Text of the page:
Story: Engineer Tenth Class Alan Corday has a dream of settling down with the woman he loves, but knows he’ll have to put in at least a trip to Mars to save up for the big day. When he goes looking for a ship that needs an engineer, he is seized by Captain Jocelyn of the Hound Of Heaven, a ship making the Long Passage – near-light-speed journeys to nearby stars to bring back riches and other valuable resources. But the Long Passage exacts a heavy price on its crew: due to the effects of time dilation, the Earth to which they return will never be anything like the Earth they last saw. Corday rails against his captive tour of duty and even becomes briefly involved in a mutiny attempt, but when the Hound Of Heaven returns to Earth, Corday seeks out his lost love – and what he finds drives him back to the stars again.
Review: This has to be one of the more interesting books that has been sent to me out of the blue by a publisher. Originally published in serialized form in 1950, “To The Stars” is an interesting take on the theory of time dilation; essentially, the theory is that travelers leaving Earth and going to the stars at velocities near light speed would age normally, but upon their return would find that many more years had passed on Earth. Still in his pulp SF heyday (and many years prior to the non-fiction and self-help books that earned him a somewhat more controversial reputation), L. Ron Hubbard tried to use “To The Stars” to use that already disquieting theory – actually, Hubbard was among the very first SF authors to address time dilation as a story element – as a backdrop for a more human story without jettisoning the science that drove it.
The plot of “To The Stars” is engrossing, even though there’s a certain degree of inevitability to it which the author sets up early on. The dialogue, however, takes a little bit of getting used to – sometimes resembling nothing so much as theatrical pirate-of-the-high-seas jargon, it’s actually a device Hubbard uses to show how out-of-step the crew of the star-hopping Hound Of Heaven already is with Earth society by the time Corday encounters them. Early in the book, I thought some of the dialogue was howlingly bad, but in the second half of the book it normalizes somewhat, the contrast now being that Corday belongs more to the isolated culture of his ship than he does to any port of call where it may land. It’s a clever little stylistic trick that took me some time to latch onto.
If I have a problem with “To The Stars”, it has to be with the increasingly cold tone of the book. Corday’s inevitably tragic reunion with the woman he had planned to marry – now near the end of her life – seems to happen almost too quickly, and where it should’ve been a little more heart-wrenching from Corday’s perspective, it’s curiously cold. Then again, spending a lot of time on resolving that relationship would have distracted from the main thrust of that part of the story, which was to distance Corday enough from Earth that he’d rejoin the Hound Of Heaven and her crew for another tour. Then again, that’s classic pulp SF – a romance novel about engineering and theoretical physics, not relationships.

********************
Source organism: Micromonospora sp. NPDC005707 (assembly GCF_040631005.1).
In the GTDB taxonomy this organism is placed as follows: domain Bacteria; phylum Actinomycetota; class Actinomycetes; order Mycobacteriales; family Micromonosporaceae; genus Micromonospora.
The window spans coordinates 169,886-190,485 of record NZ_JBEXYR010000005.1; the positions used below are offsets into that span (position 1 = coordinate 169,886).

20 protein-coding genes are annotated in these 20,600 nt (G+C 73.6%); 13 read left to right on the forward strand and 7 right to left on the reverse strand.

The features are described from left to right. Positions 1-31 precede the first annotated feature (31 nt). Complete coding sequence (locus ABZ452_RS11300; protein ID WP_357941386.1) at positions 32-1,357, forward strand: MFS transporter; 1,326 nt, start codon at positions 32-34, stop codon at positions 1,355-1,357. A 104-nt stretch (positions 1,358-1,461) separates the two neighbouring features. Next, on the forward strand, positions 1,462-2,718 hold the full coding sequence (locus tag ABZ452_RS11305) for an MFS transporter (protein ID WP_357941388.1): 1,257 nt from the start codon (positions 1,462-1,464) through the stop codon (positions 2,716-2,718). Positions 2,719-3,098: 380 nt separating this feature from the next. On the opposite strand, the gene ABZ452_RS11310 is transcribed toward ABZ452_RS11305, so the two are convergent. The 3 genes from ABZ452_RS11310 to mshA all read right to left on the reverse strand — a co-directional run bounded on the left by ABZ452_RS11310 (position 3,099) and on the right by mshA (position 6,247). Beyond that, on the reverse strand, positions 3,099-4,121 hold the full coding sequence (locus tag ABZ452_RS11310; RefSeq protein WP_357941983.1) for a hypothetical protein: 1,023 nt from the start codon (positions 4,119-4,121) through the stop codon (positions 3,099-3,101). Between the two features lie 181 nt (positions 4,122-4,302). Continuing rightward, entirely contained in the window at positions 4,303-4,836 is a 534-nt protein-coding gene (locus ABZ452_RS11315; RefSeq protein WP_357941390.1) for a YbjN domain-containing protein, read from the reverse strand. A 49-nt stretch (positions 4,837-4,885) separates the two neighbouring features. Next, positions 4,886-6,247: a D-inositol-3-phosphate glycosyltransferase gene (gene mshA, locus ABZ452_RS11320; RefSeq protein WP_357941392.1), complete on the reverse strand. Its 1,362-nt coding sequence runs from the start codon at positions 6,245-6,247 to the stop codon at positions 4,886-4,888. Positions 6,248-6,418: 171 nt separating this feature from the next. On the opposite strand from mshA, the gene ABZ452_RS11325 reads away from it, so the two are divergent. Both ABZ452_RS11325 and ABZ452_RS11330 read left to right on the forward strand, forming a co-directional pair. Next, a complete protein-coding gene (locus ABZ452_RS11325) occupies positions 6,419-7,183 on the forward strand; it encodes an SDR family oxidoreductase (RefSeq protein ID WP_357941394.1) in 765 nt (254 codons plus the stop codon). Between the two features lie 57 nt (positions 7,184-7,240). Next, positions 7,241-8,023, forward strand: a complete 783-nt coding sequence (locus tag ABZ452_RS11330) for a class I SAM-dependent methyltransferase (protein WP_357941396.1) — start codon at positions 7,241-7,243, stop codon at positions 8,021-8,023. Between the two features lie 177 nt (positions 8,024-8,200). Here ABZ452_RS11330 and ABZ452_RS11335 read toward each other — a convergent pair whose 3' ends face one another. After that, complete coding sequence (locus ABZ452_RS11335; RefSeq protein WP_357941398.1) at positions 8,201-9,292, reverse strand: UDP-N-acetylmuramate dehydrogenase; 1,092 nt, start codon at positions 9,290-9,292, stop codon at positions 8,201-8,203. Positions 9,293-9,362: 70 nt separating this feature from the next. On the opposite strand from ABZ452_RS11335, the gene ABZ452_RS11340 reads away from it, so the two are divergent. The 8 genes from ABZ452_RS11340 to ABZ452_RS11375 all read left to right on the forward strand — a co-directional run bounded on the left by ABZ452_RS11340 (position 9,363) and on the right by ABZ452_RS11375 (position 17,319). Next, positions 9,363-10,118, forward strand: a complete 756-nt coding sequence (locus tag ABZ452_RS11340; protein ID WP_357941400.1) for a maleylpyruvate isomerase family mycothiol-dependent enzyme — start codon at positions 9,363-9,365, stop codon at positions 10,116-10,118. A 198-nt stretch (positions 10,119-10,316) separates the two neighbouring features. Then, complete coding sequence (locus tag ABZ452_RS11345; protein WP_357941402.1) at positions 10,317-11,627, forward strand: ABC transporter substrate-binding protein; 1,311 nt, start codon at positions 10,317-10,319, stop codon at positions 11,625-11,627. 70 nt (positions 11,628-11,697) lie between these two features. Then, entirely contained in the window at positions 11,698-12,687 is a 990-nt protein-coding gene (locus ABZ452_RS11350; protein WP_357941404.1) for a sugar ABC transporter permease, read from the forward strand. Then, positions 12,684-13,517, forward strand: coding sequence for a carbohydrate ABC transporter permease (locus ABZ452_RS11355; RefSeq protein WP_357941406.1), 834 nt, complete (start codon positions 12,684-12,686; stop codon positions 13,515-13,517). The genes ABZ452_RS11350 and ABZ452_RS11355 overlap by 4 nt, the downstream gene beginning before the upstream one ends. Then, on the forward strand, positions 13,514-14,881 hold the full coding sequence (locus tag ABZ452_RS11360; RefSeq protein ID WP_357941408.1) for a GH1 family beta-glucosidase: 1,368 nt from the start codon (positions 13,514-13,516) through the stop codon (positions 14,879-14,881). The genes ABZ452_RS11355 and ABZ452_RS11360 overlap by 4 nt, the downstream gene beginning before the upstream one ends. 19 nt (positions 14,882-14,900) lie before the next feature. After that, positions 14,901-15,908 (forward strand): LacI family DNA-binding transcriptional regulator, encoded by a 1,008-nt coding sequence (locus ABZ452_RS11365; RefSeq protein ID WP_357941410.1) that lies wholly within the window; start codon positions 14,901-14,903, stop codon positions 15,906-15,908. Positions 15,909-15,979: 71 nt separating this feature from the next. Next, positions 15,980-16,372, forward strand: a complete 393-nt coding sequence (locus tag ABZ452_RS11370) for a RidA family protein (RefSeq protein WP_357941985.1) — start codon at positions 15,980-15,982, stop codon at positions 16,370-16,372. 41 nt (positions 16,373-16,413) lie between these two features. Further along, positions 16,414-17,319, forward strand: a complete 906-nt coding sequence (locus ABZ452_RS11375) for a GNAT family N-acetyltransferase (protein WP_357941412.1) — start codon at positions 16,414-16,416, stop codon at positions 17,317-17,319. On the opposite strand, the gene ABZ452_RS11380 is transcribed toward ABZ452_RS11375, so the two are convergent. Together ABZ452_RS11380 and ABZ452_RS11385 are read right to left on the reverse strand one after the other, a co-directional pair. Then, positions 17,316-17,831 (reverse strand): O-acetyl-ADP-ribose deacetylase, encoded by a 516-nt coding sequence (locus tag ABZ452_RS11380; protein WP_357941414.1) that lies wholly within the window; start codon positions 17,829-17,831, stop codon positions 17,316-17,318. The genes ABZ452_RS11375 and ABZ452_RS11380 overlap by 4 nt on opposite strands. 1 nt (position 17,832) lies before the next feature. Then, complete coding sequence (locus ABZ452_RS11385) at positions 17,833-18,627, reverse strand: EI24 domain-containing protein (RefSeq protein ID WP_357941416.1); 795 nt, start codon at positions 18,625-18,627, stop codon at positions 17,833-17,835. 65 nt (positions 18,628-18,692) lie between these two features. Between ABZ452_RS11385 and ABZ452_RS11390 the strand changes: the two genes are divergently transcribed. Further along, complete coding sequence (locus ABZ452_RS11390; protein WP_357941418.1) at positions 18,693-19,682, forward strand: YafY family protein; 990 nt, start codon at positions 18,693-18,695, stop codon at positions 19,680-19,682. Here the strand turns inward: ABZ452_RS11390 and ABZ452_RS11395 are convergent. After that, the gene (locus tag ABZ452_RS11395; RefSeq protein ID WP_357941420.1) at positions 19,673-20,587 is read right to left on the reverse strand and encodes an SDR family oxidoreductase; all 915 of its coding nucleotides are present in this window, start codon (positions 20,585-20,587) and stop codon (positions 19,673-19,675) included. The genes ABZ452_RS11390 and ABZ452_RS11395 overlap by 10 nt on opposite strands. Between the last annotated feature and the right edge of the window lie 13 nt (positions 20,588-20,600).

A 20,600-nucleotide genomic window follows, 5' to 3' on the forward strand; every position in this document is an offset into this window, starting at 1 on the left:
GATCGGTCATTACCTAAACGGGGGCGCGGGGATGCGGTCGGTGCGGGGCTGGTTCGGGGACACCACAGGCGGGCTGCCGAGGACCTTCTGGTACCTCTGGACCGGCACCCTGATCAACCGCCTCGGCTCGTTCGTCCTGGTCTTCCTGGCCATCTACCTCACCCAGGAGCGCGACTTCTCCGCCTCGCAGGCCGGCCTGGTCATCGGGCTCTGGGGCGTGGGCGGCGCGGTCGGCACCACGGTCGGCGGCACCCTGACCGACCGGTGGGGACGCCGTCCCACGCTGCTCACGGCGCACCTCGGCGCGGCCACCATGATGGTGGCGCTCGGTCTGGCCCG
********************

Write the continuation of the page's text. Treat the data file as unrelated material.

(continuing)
The point where Hubbard almost loses me is in the end, where circumstances force Corday to step into Captain Jocelyn’s shoes. The author has spent so much time trying to point up how Corday is different from Jocelyn – thinking about peaceful colonization where Jocelyn continues to pursue the perilous profits of the Long Passage, for example – that it’s ultimately a bit unsatisfying to see Corday step a little too far into Jocelyn’s shoes at the end. Here’s someone who has spent the whole book railing against the crew’s living and working conditions, someone whose life has been tragically changed from the moment he was kidnapped and brought aboard the ship – and in a moment, Corday seems to jettison his more idealistic concerns in a scene that seems, more than anything, designed to bring the story full circle. If anything, one could argue that at the book’s end, Corday has become every bit the monster that Jocelyn appeared to be in the opening chapters, if not worse; what bugs me is that, while Corday suffers some tremendous emotional shocks in the course of the story, he at least maintains an idealistic core. The transition from the idealistic Corday to the hardened one capable of flattening large populated areas and of kidnapping his own future replacement is jarringly sudden…but, again, the star of quite a bit of pulp SF in the 1950s was seldom character development, but a central science fiction concept or concepts upon which the plot hinges.
Where Hubbard’s character development is a little eyebrow-raising, his forward-looking ideas are fascinating – many things are addressed, including the possibility that whatever loot the Hound Of Heaven brings back – especially if it’s some new metal or source of energy – may already be outmoded on Earth by the time the ship returns, rendering their find worthless. And I liked that the time dilation dilemma was addressed both coming and going, as a promising planet previously visited by Jocelyn’s crew turns out to be teeming with hostile, intelligent, and fairly advanced life when they make a return stop. The book is great as long as Hubbard is exploring some new conceptual facet of its basic premise, and he explores many – it just seems to peter out once he’s fully mined those ideas.
It’s always good to see some classic golden-age SF back in print, and this book certainly meets that description. “To The Stars” is a bit kinder to its conceptual base than to its characters, but the ideas explored make it a worthwhile read.
Year: 2004 (originally published in 1950)
Author: L. Ron Hubbard
Publisher: Galaxy Press